PSOJ raps Gov't over Rooms on the Beach deal

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PSOJ raps Gov't over Rooms on the Beach deal

Monday, May 20, 2019

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KINGSTON, Jamaica — The Private Sector Organisation of Jamaica (PSOJ) has chided the Government for its lack of disclosure of details surrounding the sale of the 'Rooms on the Beach Report' property at a heavily discounted price.

In its first comments on the controversial report done by the former Office of the Contractor General (OCG) on the sale, the PSOJ noted that it appears that the Integrity Commission is satisfied that there has been no criminal wrongdoing in the matter.

“That is also welcome news as the country has had enough of scandal and corruption,” said the PSOJ.

“It seems that either out of a sense of zeal or youthful exuberance our Minister of Economic Growth and Job Creation has in his haste trampled on governance protocol and ignored the statutory mandate of the UDC (Urban Development Corporation) board to execute State policy,” added the PSOJ in clear reference to minister without portfolio in the ministry Daryl Vaz.

According to the private sector group, while the State is entirely within its right to vary its policy on divestment the reasons for such variance must be made clear at the time of the variance and the statutory board with responsibility for the assets of the country must conduct the transaction in the terms of that varied policy or act in accordance with its conscience and resign if it disagrees.

“The consequence of this is the widening of the already vast trust deficit existing in civil society and to leave room for the fertile Jamaican rumour shop to go to work.

“A simple act of transparent communication at the time of the conclusion of the transaction could have avoided the aggravation of our national cynicism,” added the PSOJ.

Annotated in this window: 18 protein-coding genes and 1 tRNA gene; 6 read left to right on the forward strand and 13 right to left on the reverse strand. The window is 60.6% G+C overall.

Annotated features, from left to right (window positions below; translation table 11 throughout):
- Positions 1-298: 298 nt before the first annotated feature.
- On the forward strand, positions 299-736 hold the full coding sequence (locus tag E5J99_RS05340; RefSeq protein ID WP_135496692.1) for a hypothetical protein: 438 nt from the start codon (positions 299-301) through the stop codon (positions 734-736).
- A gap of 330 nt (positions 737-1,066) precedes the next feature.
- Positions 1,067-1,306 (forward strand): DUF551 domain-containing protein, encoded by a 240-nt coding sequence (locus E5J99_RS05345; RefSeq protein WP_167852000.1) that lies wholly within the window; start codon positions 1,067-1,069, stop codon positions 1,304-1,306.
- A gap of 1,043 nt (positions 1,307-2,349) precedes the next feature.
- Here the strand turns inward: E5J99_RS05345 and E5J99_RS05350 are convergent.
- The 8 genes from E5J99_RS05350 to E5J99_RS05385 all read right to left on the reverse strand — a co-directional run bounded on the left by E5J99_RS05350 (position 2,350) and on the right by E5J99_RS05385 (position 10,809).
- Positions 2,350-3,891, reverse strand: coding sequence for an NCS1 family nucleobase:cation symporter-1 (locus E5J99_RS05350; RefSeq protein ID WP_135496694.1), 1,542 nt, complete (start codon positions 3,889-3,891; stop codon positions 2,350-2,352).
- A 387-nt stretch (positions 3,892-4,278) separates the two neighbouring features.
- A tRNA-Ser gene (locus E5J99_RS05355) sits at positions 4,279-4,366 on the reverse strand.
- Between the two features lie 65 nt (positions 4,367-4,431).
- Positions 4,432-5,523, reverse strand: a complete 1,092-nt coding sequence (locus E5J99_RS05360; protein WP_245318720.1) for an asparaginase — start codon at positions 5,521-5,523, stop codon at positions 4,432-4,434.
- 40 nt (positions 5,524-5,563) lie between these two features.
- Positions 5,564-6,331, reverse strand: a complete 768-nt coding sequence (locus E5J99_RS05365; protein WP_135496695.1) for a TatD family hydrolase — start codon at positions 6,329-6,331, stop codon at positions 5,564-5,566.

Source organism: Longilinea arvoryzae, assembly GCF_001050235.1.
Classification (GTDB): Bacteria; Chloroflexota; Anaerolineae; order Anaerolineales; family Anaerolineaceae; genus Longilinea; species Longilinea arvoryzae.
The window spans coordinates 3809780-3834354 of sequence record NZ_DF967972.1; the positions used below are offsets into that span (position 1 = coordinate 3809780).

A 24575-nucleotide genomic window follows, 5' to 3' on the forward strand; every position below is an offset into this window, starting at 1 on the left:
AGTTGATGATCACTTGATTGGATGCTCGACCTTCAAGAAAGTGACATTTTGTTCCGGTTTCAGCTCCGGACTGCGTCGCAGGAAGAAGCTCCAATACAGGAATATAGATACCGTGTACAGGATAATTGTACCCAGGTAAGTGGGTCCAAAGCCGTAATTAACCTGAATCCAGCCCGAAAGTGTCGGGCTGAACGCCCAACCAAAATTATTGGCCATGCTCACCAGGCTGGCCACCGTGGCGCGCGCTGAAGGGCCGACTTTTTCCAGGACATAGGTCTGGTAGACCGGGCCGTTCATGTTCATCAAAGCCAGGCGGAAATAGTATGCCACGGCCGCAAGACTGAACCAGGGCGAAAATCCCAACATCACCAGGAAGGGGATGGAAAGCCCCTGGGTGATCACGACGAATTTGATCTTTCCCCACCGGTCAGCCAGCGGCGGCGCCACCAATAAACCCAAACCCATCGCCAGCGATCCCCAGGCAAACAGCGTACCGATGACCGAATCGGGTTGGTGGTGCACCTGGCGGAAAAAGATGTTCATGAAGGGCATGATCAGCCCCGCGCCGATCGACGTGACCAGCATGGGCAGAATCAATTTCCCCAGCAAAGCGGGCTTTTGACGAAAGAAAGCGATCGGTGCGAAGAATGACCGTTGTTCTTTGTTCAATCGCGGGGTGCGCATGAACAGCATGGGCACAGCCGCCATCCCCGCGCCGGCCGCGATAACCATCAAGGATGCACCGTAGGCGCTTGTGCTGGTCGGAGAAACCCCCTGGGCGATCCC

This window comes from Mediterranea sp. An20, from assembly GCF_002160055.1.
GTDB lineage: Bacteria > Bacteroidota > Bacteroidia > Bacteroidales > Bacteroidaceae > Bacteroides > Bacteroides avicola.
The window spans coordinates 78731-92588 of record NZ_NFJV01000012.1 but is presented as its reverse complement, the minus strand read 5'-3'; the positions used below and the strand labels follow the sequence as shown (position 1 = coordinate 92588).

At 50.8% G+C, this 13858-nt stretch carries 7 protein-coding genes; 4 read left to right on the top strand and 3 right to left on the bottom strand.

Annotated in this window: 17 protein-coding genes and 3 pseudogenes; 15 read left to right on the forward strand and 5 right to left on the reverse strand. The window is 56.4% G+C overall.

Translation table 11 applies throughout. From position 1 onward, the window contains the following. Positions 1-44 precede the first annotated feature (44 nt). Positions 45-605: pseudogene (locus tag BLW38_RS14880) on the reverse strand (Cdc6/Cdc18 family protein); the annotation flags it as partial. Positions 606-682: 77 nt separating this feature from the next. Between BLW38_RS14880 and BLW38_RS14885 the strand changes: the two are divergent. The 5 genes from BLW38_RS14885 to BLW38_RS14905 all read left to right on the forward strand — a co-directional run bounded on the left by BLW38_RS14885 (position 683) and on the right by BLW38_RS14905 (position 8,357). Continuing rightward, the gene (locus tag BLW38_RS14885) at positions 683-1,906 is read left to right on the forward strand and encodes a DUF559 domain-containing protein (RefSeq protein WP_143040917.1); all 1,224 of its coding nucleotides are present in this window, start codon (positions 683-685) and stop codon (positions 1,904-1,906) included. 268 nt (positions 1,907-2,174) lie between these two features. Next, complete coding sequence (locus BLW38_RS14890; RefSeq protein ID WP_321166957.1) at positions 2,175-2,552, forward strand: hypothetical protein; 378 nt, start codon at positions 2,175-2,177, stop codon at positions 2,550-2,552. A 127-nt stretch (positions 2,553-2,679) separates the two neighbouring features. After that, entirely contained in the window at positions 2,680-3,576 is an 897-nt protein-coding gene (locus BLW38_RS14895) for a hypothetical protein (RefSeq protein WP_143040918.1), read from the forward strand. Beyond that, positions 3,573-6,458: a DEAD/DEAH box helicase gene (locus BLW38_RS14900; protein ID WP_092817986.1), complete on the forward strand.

In the meantime the President of the PSOJ, Howard Mitchell has repeated his call for, “the Government to improve its governance and the transparency of its processes, so as to accelerate the growth that the Economic Growth Council has been seeking for the past three years”.

In its report of the sale of the beach front property to Puerto Caribe Properties Limited, the operators of Moon Palace Jamaica, the OCG charged that ministerial interference caused the UDC to sell the properties for US$7.2 million, although it had initially set a sale price of US$9.3 million and had received independent valuations which gave a cumulative lowest value of US$11.8 million.

However, Vaz has denied undue interference in the sale and has argued that the project involved an investment valued at US$225 million in the first phase and US$270 million in the second phase.

Vaz also said that the investment was earmarked to create 2,200 direct jobs during the first construction phase and 600 permanent jobs. In the second phase it is projected to create an additional 1,500 jobs during the construction phase and 3,000 indirect jobs.

Arthur Hall

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